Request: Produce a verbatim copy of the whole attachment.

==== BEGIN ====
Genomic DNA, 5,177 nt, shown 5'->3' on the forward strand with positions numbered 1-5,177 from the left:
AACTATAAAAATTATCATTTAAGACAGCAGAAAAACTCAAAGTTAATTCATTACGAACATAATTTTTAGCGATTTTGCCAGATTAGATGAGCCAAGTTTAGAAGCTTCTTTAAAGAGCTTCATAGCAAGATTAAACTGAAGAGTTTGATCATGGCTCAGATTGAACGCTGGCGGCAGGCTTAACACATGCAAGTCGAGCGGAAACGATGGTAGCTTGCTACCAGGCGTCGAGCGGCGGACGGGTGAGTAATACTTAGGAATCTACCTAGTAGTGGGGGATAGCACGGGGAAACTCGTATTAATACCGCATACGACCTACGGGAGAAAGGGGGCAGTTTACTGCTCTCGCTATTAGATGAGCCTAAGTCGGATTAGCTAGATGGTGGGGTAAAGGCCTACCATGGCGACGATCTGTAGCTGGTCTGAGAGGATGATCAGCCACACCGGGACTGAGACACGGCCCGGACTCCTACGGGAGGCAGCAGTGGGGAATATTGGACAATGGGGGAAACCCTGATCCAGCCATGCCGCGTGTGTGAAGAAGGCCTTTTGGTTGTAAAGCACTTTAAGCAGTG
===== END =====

Genomic DNA, 5,177 nt, shown 5'->3' on the forward strand with positions numbered 1-5,177 from the left:
AACTATAAAAATTATCATTTAAGACAGCAGAAAAACTCAAAGTTAATTCATTACGAACATAATTTTTAGCGATTTTGCCAGATTAGATGAGCCAAGTTTAGAAGCTTCTTTAAAGAGCTTCATAGCAAGATTAAACTGAAGAGTTTGATCATGGCTCAGATTGAACGCTGGCGGCAGGCTTAACACATGCAAGTCGAGCGGAAACGATGGTAGCTTGCTACCAGGCGTCGAGCGGCGGACGGGTGAGTAATACTTAGGAATCTACCTAGTAGTGGGGGATAGCACGGGGAAACTCGTATTAATACCGCATACGACCTACGGGAGAAAGGGGGCAGTTTACTGCTCTCGCTATTAGATGAGCCTAAGTCGGATTAGCTAGATGGTGGGGTAAAGGCCTACCATGGCGACGATCTGTAGCTGGTCTGAGAGGATGATCAGCCACACCGGGACTGAGACACGGCCCGGACTCCTACGGGAGGCAGCAGTGGGGAATATTGGACAATGGGGGAAACCCTGATCCAGCCATGCCGCGTGTGTGAAGAAGGCCTTTTGGTTGTAAAGCACTTTAAGCAGTG